2. Proofread & Edit- I cannot emphasize this enough. I’ll not say my posts are always without error, but I do my best. If you are a writer, you should always proofread writing you intend to publish. Blogging is publishing. You don’t know who will read your post. Check your spelling. Check your grammar. I write my post in a word document and read it through carefully before I cut and paste it to my blog.

3. Maintain Consistency- If you are going to write a blog, plan to post at least once a week. I see a number of blogs with two or three posts a year! If you were hiring a worker, would you want someone who shows up so inconsistently? In effect, when a publisher gives you a contract, you have been hired. Be consistent. And remember, without that commitment, you will not be able to build a following.

4. Tell People You’re There- Invite readers to visit your blog. They can’t read it if they don’t know you are writing it. Announce it on your Facebook page. Tweet about it. Invite people from your email list. This is not self-promotion. This is simply telling people you know about something you’re doing. If you do a good job, they’ll decide to stick around. And they’ll tell their friends.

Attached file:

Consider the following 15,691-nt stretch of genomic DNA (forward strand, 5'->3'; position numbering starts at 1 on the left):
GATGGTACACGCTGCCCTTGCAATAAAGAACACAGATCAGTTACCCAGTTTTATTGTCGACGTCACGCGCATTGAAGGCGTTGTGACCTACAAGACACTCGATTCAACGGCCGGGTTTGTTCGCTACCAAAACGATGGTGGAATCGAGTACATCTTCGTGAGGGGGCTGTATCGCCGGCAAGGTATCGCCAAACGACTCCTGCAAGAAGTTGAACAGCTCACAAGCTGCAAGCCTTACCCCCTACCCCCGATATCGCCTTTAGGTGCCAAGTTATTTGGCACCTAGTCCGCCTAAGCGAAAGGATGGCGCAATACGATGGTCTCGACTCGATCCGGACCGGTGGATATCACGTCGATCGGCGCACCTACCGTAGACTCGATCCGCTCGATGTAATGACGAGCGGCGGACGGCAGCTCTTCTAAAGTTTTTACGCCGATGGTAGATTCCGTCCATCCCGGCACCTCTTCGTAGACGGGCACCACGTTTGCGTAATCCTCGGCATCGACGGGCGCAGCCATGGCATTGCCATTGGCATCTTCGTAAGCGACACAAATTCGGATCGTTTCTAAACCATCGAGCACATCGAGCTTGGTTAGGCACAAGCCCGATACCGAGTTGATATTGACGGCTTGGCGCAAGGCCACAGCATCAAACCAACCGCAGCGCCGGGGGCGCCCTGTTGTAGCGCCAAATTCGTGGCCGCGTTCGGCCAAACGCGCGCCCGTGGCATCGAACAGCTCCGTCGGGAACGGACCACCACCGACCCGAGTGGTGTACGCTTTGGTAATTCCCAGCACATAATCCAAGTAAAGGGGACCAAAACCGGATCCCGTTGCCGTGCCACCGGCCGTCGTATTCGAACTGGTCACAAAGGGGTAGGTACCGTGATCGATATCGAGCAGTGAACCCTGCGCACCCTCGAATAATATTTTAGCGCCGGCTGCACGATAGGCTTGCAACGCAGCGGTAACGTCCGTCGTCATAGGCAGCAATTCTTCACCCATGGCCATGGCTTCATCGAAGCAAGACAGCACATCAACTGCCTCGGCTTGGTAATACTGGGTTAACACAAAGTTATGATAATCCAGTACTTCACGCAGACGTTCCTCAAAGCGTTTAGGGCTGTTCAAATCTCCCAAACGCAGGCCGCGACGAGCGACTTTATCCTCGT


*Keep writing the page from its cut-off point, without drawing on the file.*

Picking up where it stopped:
5. Share the Space- Invite other bloggers to post on your page. They will invite you to post on theirs. You will both benefit. You will both gain readers and name recognition for when you release that novel you’ve been writing. You can also review books for other authors and interview other writers. It’s not all about you. It’s about building community.

6. Engage Others in the Conversation- I have to admit, I am not the world’s best at this. I’ve been told to end each post with a question. I don’t always do that. I’ve had people email me with comments. I’ve had comments about posts made on Facebook. I don’t know if the comment section on this blog is awkward for some to use or if I need to adjust my writing.

Let’s experiment: What part of this post did you find helpful? Leave your comment below.


  1. Okay, I "fixed" the issue with posting. Sort of. In doing so, I lost the comments made by Laura and Beth.Gotta love technology!

  2. Now you can add another descriptor to your bio!.... technical genius!... guessing nothing bumfuzzles you! :)

  3. Thanks, Nancy! But instead of "technical genius", I'll have to add "internet researcher!"

  4. I love the intro and the catchy title. You hit a home run there. I found all of the rules helpful. Being a children's writer, I know I will need to create a blog someday and I have one in mind that will reach the children and their parents. I guess I'd better get started!